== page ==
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Posted: 3rd September 2021

Pet abduction to be made new criminal offence
"These proposals will make sure police can better identify and track down criminals who peddle in this heartless trade, whilst ensuring they are appropriately punished for their actions." - The Lord Chancellor Robert Buckland QC MP.

The Government aims to 'crackdown' on pet theft. 

The UK Government is set to introduce a new criminal offence for pet abduction. This change comes after a reported rise in pets being stolen over the course of the pandemic.

As part of the Government's plan to crack down on pet theft, the new law will recognise the welfare of animals and that pets are valued as more than property. 

The offence is one of many recommendations made by the Government's Pet Theft Taskforce in report published today (3 September). 

Launched in May 2021, the Taskforce is comprised of officials from the Home Office, Defra and the Ministry of Justice, alongside operational partners. These operational partners include police CPS, Border Force and Local Government. 

Evidence was considered by the Taskforce from academics, animal welfare organisations, enforcement agencies, campaign groups and industry experts. 

Recommendations set out by the Taskforce include:

    •    the creation of a new pet abduction offence
    •    identifying and tracking cases of pet theft
    •    improving the recording of ownership and transfer data
    •    tackling the fear of crime.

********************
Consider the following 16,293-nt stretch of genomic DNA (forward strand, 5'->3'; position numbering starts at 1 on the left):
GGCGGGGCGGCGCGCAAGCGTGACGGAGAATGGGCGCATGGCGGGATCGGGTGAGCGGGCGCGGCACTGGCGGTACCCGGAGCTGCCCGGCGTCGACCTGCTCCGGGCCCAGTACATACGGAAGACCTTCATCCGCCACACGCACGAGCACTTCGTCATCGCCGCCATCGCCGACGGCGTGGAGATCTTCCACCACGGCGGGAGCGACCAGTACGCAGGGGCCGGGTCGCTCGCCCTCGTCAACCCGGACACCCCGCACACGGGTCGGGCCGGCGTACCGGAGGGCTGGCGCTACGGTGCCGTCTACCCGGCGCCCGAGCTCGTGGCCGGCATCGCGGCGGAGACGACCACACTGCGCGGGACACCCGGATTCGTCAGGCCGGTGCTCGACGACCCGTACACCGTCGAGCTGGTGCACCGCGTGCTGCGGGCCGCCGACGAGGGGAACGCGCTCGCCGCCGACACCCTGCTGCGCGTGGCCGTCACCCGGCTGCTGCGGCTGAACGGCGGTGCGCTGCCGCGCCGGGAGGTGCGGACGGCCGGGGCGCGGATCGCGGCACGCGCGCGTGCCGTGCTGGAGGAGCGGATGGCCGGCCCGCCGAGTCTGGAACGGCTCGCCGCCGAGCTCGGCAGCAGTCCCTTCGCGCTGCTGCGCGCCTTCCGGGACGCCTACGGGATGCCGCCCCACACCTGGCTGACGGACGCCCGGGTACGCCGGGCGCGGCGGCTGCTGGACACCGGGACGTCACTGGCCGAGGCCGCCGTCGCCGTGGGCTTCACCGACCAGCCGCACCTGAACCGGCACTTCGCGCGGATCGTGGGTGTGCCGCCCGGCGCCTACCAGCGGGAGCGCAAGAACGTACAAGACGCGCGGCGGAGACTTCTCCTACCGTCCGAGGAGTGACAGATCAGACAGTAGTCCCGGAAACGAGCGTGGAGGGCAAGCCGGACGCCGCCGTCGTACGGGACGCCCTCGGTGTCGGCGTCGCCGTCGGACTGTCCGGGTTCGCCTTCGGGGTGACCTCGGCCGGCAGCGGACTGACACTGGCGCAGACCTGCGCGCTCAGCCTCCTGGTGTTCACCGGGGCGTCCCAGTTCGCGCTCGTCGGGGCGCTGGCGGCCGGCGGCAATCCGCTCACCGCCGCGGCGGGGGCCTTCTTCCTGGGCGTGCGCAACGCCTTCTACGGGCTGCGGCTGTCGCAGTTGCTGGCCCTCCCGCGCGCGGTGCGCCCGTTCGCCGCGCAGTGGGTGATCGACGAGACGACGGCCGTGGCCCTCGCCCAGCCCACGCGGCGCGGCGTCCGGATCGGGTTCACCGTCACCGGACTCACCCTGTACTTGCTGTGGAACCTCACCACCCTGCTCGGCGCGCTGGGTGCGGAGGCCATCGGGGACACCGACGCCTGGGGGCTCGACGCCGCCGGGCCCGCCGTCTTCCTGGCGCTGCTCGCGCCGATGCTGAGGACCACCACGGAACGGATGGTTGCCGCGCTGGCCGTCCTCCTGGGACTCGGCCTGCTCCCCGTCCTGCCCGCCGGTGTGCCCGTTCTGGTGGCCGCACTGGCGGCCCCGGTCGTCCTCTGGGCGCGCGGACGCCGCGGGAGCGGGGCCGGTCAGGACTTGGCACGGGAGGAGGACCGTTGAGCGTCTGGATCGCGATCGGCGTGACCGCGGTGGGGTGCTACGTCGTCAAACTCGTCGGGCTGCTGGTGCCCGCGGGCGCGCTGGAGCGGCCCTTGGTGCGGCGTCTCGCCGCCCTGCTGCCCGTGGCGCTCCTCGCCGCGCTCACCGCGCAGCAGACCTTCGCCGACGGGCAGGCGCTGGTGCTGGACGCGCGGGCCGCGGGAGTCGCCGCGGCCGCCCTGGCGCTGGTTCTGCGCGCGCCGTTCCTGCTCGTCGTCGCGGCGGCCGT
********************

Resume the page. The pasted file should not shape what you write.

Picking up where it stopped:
Creating a new criminal offence for pet abduction will reflect the true severity of the crime and will prioritise the welfare of pets as sentient beings, as well as recognising the extent of emotional distress caused to both the pet and its owner. 

Reliable data on pet theft will build a stronger evidence base surrounding the problem, while new requirements to register additional details, alongside a single point of access to microchipping databases will support the tracking of lost dogs.

Environment secretary George Eustice commented on the new recommendations: “Pet owners shouldn’t have to live in fear, and I am pleased this report acknowledges the unique distress caused by this crime.

“Its recommendations will reassure pet owners, help the police to tackle pet theft, and deliver justice for victims. We will consider its findings carefully and work with colleagues across Government to start implementing its recommendations.”

Chris Sherwood, RSPCA chief executive, said: “The new Pet Abduction Offence will acknowledge the seriousness of this crime and we hope this will encourage courts to hand out much tougher sentences to pet thieves. 

“We’re also thrilled that the Government wants to simplify the microchipping database system and we believe this will help to tackle pet theft as well as other animal welfare issues and irresponsible pet ownership generally.”

The full report can be read here.

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